Automation Imperative - Core Business Function

  • February 18, 2013
  • Feature

February 2013

By Bill Lydon, Editor

The success factors in manufacturing are changing - making it imperative that all size companies use automation as a strategic tool to compete. Manufacturing is important.  For example, according to the World Bank, the United States is the world's largest manufacturing economy, producing 18.2 percent of global manufactured products. China is second with 17.6 percent. U.S. manufacturing produces $1.8 trillion of value each year, or 12.2 percent of United States GDP. For every $1.00 spent in manufacturing, another $1.48 is added to the economy. U.S. manufacturers are responsible for 47% of the total U.S. exports.

Labor Costs & Availability

Labor costs are increasing in traditionally lower cost regions of the world and changing demographics will continue to be a factor driving the need for more automation. The 2012 Manpower Talent Shortage Survey notes that about one in three employers (34%) continue to experience difficulties filling vacancies due to lack of available talent. The proportion is unchanged when compared with 2011, and is four percentage points above the level reported in 2009, which was the height of the global financial crisis. Despite a growing global population, the availability of skilled workers is actually shrinking in advanced aging countries. Emerging markets, such as China and Russia are also feeling a demographic pinch. Despite projected growth in the global population from 6.9 billion in 2010 to 7.6 billion in 2020, the working-age population is expected to decline in many countries.


Automation is a key success factor, for companies large and small, in achieving lower costs, increased productivity and quality. A company can successfully compete only if it outperforms rivals by delivering greater value to customers or creating comparable value at a lower cost, or both. Automation is the best way to achieve this goal over the long term by improving sustainable operational effectiveness. Operational effectiveness means performing similar activities better than competing manufacturers. By waiting until competitors apply available automation, manufacturers make themselves vulnerable, keeping them in catch up mode.

Small Manufacturers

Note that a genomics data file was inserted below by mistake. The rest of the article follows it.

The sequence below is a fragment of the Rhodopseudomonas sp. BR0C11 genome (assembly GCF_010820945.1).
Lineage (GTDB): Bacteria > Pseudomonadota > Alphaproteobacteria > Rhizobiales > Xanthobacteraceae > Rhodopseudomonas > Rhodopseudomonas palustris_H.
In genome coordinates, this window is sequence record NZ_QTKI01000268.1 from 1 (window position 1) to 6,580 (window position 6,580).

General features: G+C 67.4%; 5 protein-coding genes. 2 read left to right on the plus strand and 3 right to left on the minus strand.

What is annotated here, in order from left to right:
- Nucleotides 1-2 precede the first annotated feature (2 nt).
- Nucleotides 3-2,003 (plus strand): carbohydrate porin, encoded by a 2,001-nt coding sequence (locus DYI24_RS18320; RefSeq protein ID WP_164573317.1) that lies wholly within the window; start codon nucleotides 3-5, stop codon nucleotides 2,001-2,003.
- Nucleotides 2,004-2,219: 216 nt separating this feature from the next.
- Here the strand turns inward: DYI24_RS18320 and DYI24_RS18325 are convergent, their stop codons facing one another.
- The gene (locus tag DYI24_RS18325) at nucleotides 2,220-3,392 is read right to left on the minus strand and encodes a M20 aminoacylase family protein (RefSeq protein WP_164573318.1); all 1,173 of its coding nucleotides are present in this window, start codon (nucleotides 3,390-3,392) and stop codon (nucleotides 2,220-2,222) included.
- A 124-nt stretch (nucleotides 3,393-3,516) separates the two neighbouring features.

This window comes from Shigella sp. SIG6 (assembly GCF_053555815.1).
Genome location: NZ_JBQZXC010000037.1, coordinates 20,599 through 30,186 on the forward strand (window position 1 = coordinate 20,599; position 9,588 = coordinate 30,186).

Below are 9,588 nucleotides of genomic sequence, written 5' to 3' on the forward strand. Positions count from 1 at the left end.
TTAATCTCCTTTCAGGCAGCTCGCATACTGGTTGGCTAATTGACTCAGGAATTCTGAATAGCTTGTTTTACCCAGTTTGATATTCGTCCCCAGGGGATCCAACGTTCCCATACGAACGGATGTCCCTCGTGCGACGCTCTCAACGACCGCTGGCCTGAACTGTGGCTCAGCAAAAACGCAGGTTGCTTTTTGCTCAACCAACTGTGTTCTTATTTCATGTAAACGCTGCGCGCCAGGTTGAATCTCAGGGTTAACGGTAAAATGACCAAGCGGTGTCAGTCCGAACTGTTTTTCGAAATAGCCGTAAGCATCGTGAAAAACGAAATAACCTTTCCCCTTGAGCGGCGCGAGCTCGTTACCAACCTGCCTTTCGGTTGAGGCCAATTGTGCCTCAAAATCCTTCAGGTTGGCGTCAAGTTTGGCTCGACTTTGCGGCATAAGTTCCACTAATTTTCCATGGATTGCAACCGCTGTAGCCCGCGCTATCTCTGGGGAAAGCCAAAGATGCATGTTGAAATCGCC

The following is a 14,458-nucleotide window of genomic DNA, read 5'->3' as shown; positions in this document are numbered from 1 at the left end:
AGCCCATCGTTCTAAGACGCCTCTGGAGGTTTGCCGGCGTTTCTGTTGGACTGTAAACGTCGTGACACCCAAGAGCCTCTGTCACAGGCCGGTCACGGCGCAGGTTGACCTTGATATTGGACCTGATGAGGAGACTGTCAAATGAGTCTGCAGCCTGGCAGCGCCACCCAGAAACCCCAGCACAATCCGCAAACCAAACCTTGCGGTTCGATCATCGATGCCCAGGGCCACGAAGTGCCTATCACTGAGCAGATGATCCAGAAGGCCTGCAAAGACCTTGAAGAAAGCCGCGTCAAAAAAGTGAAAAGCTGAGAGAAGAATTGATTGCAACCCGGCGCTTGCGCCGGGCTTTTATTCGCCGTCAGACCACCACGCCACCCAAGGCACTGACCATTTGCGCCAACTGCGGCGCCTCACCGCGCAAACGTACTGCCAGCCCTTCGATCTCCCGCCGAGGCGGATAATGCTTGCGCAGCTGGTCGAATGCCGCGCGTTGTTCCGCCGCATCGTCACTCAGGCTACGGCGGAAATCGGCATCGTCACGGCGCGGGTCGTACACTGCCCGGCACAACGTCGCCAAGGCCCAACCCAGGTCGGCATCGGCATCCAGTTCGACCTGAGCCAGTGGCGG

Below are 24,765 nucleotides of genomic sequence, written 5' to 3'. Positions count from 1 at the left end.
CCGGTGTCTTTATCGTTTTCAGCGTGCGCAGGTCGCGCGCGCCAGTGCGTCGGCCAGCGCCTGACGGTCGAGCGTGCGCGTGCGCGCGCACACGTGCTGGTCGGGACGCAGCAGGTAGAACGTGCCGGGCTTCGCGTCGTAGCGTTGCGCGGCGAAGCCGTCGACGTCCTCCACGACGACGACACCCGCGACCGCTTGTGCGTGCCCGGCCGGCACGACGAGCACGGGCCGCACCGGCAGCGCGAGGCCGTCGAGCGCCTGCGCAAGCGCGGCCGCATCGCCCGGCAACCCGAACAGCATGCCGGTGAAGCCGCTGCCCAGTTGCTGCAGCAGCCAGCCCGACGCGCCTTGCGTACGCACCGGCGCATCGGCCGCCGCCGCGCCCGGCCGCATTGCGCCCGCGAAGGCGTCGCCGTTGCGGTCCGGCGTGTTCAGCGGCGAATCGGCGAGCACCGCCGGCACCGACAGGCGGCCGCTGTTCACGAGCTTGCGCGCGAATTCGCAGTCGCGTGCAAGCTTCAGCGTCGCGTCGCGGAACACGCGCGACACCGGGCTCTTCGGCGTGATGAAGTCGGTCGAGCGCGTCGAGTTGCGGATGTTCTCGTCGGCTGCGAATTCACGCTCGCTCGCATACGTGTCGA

Smaller manufacturing companies are an important part of industry that can now take advantage of automation. In the United States alone, companies with fewer than 100 employees make up over 94% of all U.S. manufacturers. Automation technology has become lower in cost and more flexible, enabling smaller companies to deploy it and gain competitive advantage. For example, robots have come down in price and are becoming simpler to program, including the ability for users to teach robots to perform tasks. Another example of using technology to be more competitive is the retrofit of manual 3 axis machine tools by adding a controller and motors in place of the hand controls to automate the machine tool.

The integration of business information systems and manufacturing automation has also become significantly easier and lower cost to deploy, allowing companies to become more responsive and efficient. Small companies can leverage the same technologies large companies use to gain advantage. For example, at the Aberdeen Manufacturing Industry Summit held on December 4-5, 2012, Howard Hauser, VP Operations of Hiawatha Rubber, described how their small private company has orchestrated the use of modern manufacturing technology as part of their competitive strategy to improve the operations and pursue new markets. Technologies used include a robot and using a cloud based enterprise system to provide the advantages only large companies could afford in the past. The cloud based system provides a range of functions including product lifecycle management (PLM), enterprise resource planning (ERP), order entry and tracking, manufacturing execution systems (MES), and supply chain management (SCM). The cloud based system from Plex Systems ( was implemented in just five months.

Bottom Line

Automation is a core business function and key factor for success and competitiveness in the world economy.

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